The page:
- Saul (Paul) Becomes a Christian
- The Antioch Church
- Paul’s 1st Journey- Lystra
- Paul’s 2nd Journey-Macedonian Vision
- Lydia Becomes a Christian
- A Jailer Becomes a Christian
- The Noble Bereans
- Paul Preaches in Athens-Mars Hill
- Priscilla and Aquila
- Paul’s 3rd Journey- Ephesus
- Eutychus Falls from a Window
- Paul Goes to Jerusalem
- Paul’s Nephew Uncovers a Plot
- Paul’s Trial
- Paul’s Shipwreck
- Paul Writes Letters from Prison
Check the Teaching Ideas page on this website for ideas that are adaptable to any lesson.
Other Online Resources:
- Colouring page and puzzle worksheets- voyage to Rome (Calvary Curriculum)
- Colouring page and puzzle worksheets- shipwreck in Malta (Calvary Curriculum)
- A good selection of puzzles and games to print (gardenofpraise.com)
- Craft: “Storm in a bag” and “storm in a bottle” crafts (bibleschoolteachers.blogspot.com)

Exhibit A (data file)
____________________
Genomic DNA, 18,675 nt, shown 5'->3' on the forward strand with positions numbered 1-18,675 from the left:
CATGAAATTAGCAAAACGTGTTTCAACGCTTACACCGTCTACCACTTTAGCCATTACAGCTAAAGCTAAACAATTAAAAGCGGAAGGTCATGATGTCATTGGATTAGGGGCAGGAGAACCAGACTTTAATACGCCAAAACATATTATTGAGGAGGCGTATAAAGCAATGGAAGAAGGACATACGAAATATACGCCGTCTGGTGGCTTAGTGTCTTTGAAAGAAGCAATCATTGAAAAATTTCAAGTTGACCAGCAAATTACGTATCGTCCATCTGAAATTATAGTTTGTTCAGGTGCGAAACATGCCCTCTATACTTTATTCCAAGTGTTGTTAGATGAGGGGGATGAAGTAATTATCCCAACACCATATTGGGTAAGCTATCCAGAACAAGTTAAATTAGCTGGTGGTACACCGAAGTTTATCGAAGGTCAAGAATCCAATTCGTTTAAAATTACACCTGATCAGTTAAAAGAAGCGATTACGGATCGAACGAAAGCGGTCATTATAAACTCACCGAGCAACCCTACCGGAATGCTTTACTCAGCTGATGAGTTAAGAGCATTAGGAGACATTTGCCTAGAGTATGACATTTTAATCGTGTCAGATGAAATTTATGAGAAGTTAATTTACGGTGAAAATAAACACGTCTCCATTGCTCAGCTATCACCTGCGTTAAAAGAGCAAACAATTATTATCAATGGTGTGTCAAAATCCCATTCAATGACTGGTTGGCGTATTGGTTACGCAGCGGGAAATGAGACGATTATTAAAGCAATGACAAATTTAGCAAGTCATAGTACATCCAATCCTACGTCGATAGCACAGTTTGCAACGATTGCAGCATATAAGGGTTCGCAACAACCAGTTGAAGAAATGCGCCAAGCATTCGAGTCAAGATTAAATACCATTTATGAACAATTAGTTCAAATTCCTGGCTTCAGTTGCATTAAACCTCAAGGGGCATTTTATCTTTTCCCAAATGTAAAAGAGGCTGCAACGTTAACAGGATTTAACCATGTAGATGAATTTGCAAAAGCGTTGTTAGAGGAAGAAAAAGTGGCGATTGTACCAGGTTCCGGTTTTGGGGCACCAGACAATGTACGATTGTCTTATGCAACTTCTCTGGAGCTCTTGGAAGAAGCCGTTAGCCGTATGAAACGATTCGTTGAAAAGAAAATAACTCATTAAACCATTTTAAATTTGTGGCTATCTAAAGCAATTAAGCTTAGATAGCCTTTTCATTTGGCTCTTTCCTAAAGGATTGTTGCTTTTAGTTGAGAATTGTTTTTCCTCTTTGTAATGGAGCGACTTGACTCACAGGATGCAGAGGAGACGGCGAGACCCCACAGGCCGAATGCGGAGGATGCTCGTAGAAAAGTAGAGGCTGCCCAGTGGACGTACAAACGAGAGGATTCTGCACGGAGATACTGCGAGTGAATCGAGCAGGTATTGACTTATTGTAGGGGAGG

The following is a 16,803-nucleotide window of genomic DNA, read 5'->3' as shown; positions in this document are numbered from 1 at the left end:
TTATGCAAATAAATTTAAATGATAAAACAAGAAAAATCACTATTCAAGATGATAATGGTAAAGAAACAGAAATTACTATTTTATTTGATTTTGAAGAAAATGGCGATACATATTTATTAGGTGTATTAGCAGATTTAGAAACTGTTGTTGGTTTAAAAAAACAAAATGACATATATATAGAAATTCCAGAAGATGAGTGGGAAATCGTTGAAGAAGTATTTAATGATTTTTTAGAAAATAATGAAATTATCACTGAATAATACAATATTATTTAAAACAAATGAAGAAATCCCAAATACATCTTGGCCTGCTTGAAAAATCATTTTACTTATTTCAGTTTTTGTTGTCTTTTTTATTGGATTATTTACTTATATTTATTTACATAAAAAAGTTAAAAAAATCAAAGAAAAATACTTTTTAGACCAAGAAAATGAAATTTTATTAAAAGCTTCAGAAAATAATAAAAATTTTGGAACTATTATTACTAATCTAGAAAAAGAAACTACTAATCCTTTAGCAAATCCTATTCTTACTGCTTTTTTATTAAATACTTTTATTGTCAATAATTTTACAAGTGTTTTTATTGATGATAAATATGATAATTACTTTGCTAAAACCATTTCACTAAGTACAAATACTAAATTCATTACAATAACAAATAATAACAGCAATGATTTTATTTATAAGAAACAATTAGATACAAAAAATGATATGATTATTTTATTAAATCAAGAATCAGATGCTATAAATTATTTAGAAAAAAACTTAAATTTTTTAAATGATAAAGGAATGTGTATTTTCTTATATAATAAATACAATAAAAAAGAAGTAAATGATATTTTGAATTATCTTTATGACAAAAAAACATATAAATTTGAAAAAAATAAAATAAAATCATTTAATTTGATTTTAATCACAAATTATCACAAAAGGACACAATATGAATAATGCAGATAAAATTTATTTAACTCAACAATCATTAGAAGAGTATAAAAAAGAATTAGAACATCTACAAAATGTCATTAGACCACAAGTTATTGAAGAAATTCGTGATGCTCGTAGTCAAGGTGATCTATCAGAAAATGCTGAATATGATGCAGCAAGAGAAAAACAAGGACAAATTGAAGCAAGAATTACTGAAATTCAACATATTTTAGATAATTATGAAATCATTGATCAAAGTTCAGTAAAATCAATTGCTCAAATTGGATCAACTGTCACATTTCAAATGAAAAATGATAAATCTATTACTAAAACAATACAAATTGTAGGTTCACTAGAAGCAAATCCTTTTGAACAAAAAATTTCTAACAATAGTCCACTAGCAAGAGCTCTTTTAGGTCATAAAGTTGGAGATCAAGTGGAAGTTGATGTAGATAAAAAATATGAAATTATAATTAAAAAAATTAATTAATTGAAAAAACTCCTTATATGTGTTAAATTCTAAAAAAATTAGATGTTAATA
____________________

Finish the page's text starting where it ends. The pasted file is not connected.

- Craft: Simple sailboat craft (enchantedlearning.com)
- Craft: Simple printable boat pattern (dltk-kids.com)
- Craft: Adapt this boat made from a seashell (christiangamesandcrafts.com)
- Craft: Add a snake (sour worm candy or play-doh) to this campfire craft to remind them of the one that bit Paul in the story (dltk-kids.com)
- Craft: Cute smaller campfire craft. Add a snake- sour worm candy or play-doh (dltk-kids.com)
- Review: Create a “passport” that covers the life of Paul. Good visual ideas and activities. Could be split up to go with several lessons or taught all together as a review of previous lessons concerning Paul (kidsbibledebjackson.blogspot.co.nz)